16. An equipping head as claimed in claim 15, further comprising: two point light sources which are disposed at a spacing from one another.
17. An equipping head as claimed in claim 16, further comprising: two laser diodes disposed at a spacing from one another.
18. An equipping head as claimed in claim 13, wherein the point light sources are displaceable, by means of a common mounting, synchronously with the line of photodiodes perpendicular to its line direction.
Description
BACKGROUND OF THE INVENTION

1. Field of the Invention

The present invention relates generally to a method and apparatus for checking the position of leads on an electrical component.

2. Description of the Related Art

In the automatic equipping of printed circuit boards or ceramic substrates with SMD components, the individual components are removed from a magazine or a feeding device by means of a equipping head and are then positioned in a predetermined position on the printed circuit board or the ceramic substrate. Since the components exhibit, in the magazine or in the collection position of a feeding device, a position tolerance of approximately 1 mm, but must be positioned on the printed circuit board or the ceramic substrate with high accuracy, an automatic determination of position and correction are necessary. Furthermore, especially in the case of SMD components with a large number of pins, the separation and the coplanarity of the leads must be checked. The determination of position and the checking of separation and coplanarity should in this case take as little time as possible, in order to permit a high degree of equipping performance of the automatic equipping system. Increasing component dimensions of up to 7070 mm, decreasing separation of the leads of down to 0.3 mm and stringent requirements placed upon the speed of equipping create considerable difficulties in achieving the mentioned objects.

Known arrangements for determining the position and checking the separation of the leads of components obtain the image of the component or sections of the component, by means of an objective lens, onto a planar CCD camera and ascertain, using digital image processing, the position of the component leads and the separation of the leads. With such arrangements, a coplanarity check is not possible.

In other known arrangements for determining the position and checking the separation of the leads of components, the components are placed onto an optically transparent plate, on which a shadow of the illuminated leads is generated. The shadow edges of the leads are then imaged from below by means of an objective lens onto a planar CCD camera, so that in this case also, again, the position of the component leads and the separation of the leads can be ascertained using digital image processing. A coplanarity check is made possible using these arrangements in that the leads are successively illuminated from two different directions (cf. European Patent Application 0 425 722 and PCT Published Application 91/15104).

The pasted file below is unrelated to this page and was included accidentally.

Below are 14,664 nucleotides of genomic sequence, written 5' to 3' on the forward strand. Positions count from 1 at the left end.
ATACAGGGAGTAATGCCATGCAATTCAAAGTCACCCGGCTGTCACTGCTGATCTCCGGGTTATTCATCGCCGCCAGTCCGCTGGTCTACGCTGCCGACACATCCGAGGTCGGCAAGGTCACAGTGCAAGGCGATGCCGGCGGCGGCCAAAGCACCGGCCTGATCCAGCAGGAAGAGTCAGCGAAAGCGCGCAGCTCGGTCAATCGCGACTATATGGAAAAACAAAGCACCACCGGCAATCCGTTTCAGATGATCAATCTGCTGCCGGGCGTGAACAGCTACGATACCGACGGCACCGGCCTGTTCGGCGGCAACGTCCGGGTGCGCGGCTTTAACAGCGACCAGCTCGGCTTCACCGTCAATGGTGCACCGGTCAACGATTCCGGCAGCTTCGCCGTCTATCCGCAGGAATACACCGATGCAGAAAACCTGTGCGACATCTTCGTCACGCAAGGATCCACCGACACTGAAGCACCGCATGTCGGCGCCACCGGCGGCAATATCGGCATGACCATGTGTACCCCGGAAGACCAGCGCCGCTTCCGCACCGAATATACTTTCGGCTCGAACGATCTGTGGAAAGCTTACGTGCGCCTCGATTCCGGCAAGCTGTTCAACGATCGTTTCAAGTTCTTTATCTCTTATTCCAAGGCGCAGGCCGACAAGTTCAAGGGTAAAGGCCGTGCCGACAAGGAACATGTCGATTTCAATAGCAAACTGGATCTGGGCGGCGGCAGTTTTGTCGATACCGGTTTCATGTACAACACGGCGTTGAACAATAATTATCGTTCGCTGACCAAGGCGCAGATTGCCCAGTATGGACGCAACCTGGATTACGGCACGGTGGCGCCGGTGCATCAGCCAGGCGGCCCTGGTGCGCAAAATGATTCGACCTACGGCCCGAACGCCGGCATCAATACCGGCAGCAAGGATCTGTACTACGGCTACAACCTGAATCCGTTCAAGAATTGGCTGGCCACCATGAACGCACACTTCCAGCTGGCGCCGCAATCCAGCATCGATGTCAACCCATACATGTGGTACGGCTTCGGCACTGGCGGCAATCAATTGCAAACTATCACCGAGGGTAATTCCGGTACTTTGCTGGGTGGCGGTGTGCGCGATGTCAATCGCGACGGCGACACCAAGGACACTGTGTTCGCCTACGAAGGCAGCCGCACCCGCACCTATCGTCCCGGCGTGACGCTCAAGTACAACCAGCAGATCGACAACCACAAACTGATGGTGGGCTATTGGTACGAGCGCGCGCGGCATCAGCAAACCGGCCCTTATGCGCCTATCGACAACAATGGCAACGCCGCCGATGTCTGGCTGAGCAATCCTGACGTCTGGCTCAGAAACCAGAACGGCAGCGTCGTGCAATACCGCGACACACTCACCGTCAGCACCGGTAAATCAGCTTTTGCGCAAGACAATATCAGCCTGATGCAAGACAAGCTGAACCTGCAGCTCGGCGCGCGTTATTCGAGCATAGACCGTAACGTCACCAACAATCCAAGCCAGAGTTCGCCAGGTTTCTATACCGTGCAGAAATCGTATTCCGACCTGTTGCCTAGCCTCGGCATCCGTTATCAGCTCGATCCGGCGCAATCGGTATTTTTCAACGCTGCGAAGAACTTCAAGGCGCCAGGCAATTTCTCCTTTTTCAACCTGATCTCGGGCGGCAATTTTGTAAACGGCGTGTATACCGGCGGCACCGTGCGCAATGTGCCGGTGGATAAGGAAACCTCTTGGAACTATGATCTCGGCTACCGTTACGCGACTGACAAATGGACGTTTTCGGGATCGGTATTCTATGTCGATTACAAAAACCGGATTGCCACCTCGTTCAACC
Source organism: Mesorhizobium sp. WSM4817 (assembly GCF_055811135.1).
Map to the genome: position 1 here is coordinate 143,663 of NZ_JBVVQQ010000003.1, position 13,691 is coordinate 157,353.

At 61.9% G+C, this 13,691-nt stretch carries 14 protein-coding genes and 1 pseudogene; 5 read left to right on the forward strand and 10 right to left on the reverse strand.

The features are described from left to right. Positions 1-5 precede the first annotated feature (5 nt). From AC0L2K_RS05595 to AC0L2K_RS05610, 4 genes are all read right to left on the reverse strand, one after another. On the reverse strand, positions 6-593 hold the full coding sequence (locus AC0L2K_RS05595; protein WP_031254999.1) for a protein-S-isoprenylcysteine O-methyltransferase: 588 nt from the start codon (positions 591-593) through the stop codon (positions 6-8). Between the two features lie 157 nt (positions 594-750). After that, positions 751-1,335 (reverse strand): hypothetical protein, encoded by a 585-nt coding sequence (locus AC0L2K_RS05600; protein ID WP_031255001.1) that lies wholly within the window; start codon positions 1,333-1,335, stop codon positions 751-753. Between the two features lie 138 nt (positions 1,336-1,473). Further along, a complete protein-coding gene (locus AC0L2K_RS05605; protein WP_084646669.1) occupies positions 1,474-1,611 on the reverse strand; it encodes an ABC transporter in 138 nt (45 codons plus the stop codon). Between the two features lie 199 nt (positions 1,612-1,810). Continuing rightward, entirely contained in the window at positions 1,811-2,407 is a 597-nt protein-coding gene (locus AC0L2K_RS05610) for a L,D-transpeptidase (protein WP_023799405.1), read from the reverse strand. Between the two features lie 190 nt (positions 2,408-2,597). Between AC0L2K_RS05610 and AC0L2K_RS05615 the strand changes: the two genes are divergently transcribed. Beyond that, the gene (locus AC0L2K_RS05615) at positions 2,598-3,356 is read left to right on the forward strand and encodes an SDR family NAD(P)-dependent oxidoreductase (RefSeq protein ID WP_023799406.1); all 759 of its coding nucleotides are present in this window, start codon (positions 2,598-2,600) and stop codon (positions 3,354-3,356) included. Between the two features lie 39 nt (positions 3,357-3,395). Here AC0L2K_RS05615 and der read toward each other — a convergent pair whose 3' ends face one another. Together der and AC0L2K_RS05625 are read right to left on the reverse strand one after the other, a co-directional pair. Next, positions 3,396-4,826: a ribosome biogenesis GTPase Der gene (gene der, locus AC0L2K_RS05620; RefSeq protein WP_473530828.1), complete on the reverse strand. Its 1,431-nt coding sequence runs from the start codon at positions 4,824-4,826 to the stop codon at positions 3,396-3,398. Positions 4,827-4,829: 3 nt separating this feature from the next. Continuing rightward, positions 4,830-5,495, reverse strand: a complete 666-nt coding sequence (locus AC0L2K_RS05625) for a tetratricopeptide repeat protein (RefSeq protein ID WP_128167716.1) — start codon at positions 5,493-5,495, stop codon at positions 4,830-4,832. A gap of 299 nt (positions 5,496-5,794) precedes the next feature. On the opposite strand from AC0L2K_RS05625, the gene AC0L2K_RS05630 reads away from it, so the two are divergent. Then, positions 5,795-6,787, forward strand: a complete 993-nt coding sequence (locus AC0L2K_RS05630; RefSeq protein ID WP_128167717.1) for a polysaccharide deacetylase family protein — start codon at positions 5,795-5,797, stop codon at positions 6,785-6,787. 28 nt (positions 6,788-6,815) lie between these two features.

As a result of the increasing component size, as well as the more stringent requirements imposed on accuracy and the required short determination times, significant limits are placed on a use of the known arrangements for determining the position, checking the separation and possibly checking the coplanarity of the leads of components, since:

In the case of a dimensioning of the components of for example 7070 mm, a CCD camera having 40004000 pixels would be necessary.

The read-out time of the corresponding information, at approximately 1 s, lasts far too long and is far too great for rapid processing.

It is necessary to provide objective lenses which while having a field of view of 7070 mm exhibit a freedom from distortion of 5 micrometers. Such objectives can be produced only at high cost and are heavy and large.

On account of the weight and size of the illuminating device and of the objective lens, the known arrangements for determining the position and checking the separation can scarcely be integrated into the equipping head of an automatic equipping system; in this case, such an integration is definitely to be ruled out with respect to a certain size of the components. The solution which is optimal with regard to the equipping time, involving a determination of position and checking during the shortest equipping path between component removal and component positioning, cannot then be implemented.

German Patent Application 35 46 216 discloses an arrangement for determining the position of components, in which arrangement the equipping head brings up an image sensor, such as for example a television camera, and the image sensor then records an image of the component at the suction pipette of the equipping head. According to a variant, it is also to be possible to fit the image sensor on the equipping head. Having regard to the overall volume and the weight of the image sensor, this variant could however at best be feasible for the equipping of small components.